This qualitative study was conducted in the form of in-depth interviews with members of the MSM population from different parts of B&H. To reach potential participants for an interview, we contacted two civil society roof organizations that address MSM related issues in B&H (‘Action Against AIDS’ (AAA) and ‘Association XY’) and networked with other civil society organizations that manage LGBT related issues in B&H. AAA is a non-governmental organization (NGO) located in Banja Luka that works with populations at an increased risk of HIV infection. AAA provides different activities including HIV/STI-related counseling; psychological counseling for the most at-risk populations (MARPs); distribution of information and educational materials, condoms and lubricants; outreach work related to HIV prevention; peer education for MSM; and organization of events (gathering) for MSM [19]. Association XY (XY) is an NGO with its head office in Sarajevo and a branch office in Banja Luka. XY primarily works with youth, especially those from vulnerable and unreachable populations. XY promotes the sexual and reproductive rights of all people by providing information and educational materials, advocating for better legislation policies and raising public awareness on the importance of reproductive health [20]. An invitation to participate in the study was placed on the web pages of these organizations for two weeks, along with basic information concerning the study (the study aim and methods, individuals involved in the study and method of protecting information about the potential participants). When applying to participate in interviewes, potential participants first contacted a delegated representative of the above-mentioned organizations and provided initial consent for the participation in the study as well as contact information. The interviewer then contacted the respondents by phone to arrange the place and time of the interview. Initially, we aimed to interview between 8 and 12 MSM, as we estimated that would be sufficient for achieving data saturation [21].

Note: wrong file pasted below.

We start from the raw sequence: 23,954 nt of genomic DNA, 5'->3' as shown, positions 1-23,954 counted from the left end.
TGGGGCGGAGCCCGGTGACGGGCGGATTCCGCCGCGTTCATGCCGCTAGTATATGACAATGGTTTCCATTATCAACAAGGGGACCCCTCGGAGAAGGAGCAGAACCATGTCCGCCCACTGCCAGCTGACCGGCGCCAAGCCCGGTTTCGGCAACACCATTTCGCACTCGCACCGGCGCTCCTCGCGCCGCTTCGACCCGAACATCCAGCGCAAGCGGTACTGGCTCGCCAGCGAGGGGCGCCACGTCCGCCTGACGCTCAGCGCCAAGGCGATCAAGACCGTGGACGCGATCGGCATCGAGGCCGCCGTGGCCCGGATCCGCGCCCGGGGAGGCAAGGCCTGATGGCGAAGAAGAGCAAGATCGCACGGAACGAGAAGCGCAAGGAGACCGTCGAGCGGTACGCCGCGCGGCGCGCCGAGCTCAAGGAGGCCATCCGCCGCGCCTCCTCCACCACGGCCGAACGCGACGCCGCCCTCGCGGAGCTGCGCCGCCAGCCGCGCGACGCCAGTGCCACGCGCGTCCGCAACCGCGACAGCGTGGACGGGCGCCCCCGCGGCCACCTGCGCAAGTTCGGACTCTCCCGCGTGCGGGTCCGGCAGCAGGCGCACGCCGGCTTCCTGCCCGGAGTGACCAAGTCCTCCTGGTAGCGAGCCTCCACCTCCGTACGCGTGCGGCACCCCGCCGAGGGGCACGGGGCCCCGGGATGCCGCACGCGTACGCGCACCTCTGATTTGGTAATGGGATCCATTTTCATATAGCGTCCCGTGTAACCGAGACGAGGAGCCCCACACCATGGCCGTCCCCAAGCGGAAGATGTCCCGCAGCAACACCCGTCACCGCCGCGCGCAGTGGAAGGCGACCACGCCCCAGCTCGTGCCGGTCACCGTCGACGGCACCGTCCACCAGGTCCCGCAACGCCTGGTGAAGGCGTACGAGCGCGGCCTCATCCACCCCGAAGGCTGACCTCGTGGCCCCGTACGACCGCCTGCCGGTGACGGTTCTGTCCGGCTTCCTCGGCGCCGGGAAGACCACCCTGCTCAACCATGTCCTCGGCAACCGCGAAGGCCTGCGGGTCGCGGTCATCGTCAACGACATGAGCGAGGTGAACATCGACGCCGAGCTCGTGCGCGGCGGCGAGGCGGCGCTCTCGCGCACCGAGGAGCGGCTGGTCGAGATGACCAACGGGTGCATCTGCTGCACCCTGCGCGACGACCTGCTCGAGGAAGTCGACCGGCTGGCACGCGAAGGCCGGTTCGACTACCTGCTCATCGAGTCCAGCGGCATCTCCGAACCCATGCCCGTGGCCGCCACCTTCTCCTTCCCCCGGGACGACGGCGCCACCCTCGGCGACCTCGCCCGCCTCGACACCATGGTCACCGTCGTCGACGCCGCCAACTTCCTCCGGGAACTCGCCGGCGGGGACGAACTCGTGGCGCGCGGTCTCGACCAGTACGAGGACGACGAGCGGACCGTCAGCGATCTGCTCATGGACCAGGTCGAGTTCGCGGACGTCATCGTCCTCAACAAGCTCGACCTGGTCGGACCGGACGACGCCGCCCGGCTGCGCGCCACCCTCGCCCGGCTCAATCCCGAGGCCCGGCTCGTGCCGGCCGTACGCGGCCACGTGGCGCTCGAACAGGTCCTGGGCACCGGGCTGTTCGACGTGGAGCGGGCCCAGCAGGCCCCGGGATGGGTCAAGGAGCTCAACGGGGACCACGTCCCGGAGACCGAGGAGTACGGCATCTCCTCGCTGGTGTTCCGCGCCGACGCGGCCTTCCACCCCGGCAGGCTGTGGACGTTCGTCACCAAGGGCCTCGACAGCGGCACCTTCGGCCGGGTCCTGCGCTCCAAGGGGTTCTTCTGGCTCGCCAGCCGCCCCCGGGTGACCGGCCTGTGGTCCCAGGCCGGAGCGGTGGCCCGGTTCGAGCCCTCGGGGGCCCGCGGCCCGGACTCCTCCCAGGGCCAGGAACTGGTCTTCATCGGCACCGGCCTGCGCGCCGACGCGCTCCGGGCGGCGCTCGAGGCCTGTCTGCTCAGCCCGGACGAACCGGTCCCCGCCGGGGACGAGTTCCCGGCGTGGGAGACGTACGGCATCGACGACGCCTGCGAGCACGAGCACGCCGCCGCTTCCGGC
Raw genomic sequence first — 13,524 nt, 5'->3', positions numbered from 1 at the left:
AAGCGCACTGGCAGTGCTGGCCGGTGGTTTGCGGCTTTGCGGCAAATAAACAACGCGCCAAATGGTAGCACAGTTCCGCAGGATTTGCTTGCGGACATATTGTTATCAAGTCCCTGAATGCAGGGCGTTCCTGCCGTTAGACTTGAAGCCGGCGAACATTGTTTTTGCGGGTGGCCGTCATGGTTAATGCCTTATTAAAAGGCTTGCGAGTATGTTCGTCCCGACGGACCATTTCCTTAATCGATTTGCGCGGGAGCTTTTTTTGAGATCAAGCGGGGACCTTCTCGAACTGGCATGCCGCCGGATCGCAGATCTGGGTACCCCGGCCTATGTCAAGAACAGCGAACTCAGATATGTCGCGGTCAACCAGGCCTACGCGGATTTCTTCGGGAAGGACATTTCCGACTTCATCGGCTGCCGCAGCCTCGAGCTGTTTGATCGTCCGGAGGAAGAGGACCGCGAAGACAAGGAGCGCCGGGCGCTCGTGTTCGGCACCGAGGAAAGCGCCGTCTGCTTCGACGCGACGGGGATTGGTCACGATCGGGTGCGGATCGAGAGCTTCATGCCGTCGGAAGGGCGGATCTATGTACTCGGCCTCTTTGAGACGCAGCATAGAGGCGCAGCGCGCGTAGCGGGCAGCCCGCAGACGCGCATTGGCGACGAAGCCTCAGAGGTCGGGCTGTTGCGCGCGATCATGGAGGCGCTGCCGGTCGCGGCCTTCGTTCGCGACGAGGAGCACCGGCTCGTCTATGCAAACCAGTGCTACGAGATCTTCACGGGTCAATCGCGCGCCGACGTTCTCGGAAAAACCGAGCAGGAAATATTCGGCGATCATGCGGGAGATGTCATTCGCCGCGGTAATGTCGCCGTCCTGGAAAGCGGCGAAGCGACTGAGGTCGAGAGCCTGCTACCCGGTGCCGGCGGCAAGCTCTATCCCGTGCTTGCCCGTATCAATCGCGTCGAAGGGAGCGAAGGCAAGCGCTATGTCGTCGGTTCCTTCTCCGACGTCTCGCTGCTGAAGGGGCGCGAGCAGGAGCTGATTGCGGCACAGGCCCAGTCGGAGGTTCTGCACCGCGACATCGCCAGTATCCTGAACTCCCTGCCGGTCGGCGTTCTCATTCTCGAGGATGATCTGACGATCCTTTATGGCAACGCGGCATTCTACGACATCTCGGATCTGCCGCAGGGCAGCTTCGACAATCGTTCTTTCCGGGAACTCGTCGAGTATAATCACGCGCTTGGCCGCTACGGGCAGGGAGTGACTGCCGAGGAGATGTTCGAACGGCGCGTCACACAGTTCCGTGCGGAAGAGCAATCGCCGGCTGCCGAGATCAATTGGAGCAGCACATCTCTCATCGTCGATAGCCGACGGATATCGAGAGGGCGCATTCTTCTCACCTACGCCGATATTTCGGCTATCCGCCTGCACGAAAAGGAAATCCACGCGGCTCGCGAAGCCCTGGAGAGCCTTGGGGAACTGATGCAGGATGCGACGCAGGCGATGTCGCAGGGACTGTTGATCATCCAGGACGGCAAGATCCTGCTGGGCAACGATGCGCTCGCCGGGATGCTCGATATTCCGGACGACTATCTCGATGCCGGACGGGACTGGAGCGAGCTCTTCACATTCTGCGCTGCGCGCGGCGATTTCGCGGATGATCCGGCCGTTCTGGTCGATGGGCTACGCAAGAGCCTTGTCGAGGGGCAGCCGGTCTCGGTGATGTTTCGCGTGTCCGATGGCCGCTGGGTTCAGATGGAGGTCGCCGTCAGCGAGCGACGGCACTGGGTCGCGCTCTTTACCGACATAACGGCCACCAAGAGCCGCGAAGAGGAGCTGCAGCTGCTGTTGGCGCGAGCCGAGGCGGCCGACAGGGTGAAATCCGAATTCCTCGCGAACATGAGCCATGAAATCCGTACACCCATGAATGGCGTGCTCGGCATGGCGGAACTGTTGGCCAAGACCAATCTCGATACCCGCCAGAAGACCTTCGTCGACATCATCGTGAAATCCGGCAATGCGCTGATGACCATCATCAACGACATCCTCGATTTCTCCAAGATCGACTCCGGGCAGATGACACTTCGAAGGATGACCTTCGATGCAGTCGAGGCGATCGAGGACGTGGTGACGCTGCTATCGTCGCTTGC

The criteria for participation in the in-depth interviewes were self-identification as a member of the MSM population, age of at least 16 years old and provision of informed consent to be interviewed. In total, twelve MSM responded to the invitation to participate in the study. All of them met the participation criteria and gave informed consent to be interviewed. No remuneration was provided for their involvement in the study. Data saturation was achieved after the tenth interview, and new themes did not emerge in the last two interviewes.

Ethical consent

The principles of the Declaration of Helsinki were followed during the preparation and implementation of the study, i.e., the study team ensured that the respondents’ dignity, identity and right to data confidentiality were protected in all phases of research. All members of the study team signed a statement on data confidentiality. Prior to study implementation, consent from the ethical board of the Institute for Public Health in the Republic of Srpska (decision number 500-1282-6/15, as of May 20th 2015) and the Public Health Institute of the Federation of Bosnia and Herzegovina (decision number S-01-01-7-154-7/15 as of May 15 th 2015) was obtained. Ethical boards of the Institute for Public Health in the Republic of Srpska and the Public Health Institute of the Federation of Bosnia and Herzegovina were introduced with all aspects of the study (study protocol, interview guide, informed consent procedure, evidence lists, etc.) and they approved the lack of parent or guardian consent for interviewees the age of sixteen and above. Before the interview was conducted, the participants were asked for their consent to participate in the study, as well as their consent to be recorded, which they confirmed with their signature, initials or some other code. The informed consent procedure was in line with the Code of Ethics of research with and about the children in B&H [22], according to which parental consent for participants above the age of fifteen was not required.